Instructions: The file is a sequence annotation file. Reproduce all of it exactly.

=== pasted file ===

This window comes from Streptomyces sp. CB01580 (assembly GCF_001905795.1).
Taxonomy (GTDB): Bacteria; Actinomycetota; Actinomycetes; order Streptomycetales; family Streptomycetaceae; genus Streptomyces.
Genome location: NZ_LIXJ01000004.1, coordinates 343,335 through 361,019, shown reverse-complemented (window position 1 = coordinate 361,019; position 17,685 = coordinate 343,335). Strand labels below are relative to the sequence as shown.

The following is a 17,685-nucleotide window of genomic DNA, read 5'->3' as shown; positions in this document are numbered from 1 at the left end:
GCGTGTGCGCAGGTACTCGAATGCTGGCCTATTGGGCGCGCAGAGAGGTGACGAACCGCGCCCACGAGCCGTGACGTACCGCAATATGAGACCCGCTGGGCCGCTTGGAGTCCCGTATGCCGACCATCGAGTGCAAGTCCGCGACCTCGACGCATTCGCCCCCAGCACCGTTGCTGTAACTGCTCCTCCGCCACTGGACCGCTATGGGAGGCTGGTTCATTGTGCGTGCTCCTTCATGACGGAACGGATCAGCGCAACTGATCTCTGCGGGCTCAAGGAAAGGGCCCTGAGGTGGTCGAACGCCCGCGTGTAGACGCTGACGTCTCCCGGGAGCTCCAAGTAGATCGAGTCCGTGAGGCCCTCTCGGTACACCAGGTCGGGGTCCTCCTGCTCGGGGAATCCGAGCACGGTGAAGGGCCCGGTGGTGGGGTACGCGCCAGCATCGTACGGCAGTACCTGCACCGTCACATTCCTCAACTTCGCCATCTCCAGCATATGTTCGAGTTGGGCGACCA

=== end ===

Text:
This window comes from Streptomyces sp. CB01580 (assembly GCF_001905795.1).
Taxonomy (GTDB): Bacteria; Actinomycetota; Actinomycetes; order Streptomycetales; family Streptomycetaceae; genus Streptomyces.
Genome location: NZ_LIXJ01000004.1, coordinates 343,335 through 361,019, shown reverse-complemented (window position 1 = coordinate 361,019; position 17,685 = coordinate 343,335). Strand labels below are relative to the sequence as shown.

The following is a 17,685-nucleotide window of genomic DNA, read 5'->3' as shown; positions in this document are numbered from 1 at the left end:
GCGTGTGCGCAGGTACTCGAATGCTGGCCTATTGGGCGCGCAGAGAGGTGACGAACCGCGCCCACGAGCCGTGACGTACCGCAATATGAGACCCGCTGGGCCGCTTGGAGTCCCGTATGCCGACCATCGAGTGCAAGTCCGCGACCTCGACGCATTCGCCCCCAGCACCGTTGCTGTAACTGCTCCTCCGCCACTGGACCGCTATGGGAGGCTGGTTCATTGTGCGTGCTCCTTCATGACGGAACGGATCAGCGCAACTGATCTCTGCGGGCTCAAGGAAAGGGCCCTGAGGTGGTCGAACGCCCGCGTGTAGACGCTGACGTCTCCCGGGAGCTCCAAGTAGATCGAGTCCGTGAGGCCCTCTCGGTACACCAGGTCGGGGTCCTCCTGCTCGGGGAATCCGAGCACGGTGAAGGGCCCGGTGGTGGGGTACGCGCCAGCATCGTACGGCAGTACCTGCACCGTCACATTCCTCAACTTCGCCATCTCCAGCATATGTTCGAGTTGGGCGACCA